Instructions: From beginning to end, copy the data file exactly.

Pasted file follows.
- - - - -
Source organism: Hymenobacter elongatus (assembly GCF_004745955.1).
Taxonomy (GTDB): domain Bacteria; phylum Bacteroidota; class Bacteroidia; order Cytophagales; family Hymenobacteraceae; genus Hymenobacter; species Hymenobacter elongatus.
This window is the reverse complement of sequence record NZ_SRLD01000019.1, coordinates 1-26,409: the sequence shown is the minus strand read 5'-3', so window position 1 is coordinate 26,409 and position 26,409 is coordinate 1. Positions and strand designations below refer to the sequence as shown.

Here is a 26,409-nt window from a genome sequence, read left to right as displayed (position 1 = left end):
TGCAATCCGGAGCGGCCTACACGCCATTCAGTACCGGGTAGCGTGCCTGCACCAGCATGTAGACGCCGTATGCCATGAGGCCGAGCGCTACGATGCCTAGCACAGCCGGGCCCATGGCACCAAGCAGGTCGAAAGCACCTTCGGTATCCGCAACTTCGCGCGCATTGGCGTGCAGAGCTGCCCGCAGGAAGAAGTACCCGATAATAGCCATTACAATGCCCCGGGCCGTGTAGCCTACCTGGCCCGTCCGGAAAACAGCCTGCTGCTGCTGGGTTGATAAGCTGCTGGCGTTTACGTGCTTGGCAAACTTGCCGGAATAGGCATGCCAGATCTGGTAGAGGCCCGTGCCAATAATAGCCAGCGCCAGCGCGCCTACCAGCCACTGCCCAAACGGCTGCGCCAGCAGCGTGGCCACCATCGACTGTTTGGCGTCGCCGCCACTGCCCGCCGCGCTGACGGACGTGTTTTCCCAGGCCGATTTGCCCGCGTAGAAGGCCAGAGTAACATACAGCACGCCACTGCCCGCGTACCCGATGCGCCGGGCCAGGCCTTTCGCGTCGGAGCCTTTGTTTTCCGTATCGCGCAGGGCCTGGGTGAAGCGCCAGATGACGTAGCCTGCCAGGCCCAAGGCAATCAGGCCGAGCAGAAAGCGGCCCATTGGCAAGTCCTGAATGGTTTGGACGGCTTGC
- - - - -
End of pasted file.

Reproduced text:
Source organism: Hymenobacter elongatus (assembly GCF_004745955.1).
Taxonomy (GTDB): domain Bacteria; phylum Bacteroidota; class Bacteroidia; order Cytophagales; family Hymenobacteraceae; genus Hymenobacter; species Hymenobacter elongatus.
This window is the reverse complement of sequence record NZ_SRLD01000019.1, coordinates 1-26,409: the sequence shown is the minus strand read 5'-3', so window position 1 is coordinate 26,409 and position 26,409 is coordinate 1. Positions and strand designations below refer to the sequence as shown.

Here is a 26,409-nt window from a genome sequence, read left to right as displayed (position 1 = left end):
TGCAATCCGGAGCGGCCTACACGCCATTCAGTACCGGGTAGCGTGCCTGCACCAGCATGTAGACGCCGTATGCCATGAGGCCGAGCGCTACGATGCCTAGCACAGCCGGGCCCATGGCACCAAGCAGGTCGAAAGCACCTTCGGTATCCGCAACTTCGCGCGCATTGGCGTGCAGAGCTGCCCGCAGGAAGAAGTACCCGATAATAGCCATTACAATGCCCCGGGCCGTGTAGCCTACCTGGCCCGTCCGGAAAACAGCCTGCTGCTGCTGGGTTGATAAGCTGCTGGCGTTTACGTGCTTGGCAAACTTGCCGGAATAGGCATGCCAGATCTGGTAGAGGCCCGTGCCAATAATAGCCAGCGCCAGCGCGCCTACCAGCCACTGCCCAAACGGCTGCGCCAGCAGCGTGGCCACCATCGACTGTTTGGCGTCGCCGCCACTGCCCGCCGCGCTGACGGACGTGTTTTCCCAGGCCGATTTGCCCGCGTAGAAGGCCAGAGTAACATACAGCACGCCACTGCCCGCGTACCCGATGCGCCGGGCCAGGCCTTTCGCGTCGGAGCCTTTGTTTTCCGTATCGCGCAGGGCCTGGGTGAAGCGCCAGATGACGTAGCCTGCCAGGCCCAAGGCAATCAGGCCGAGCAGAAAGCGGCCCATTGGCAAGTCCTGAATGGTTTGGACGGCTTGC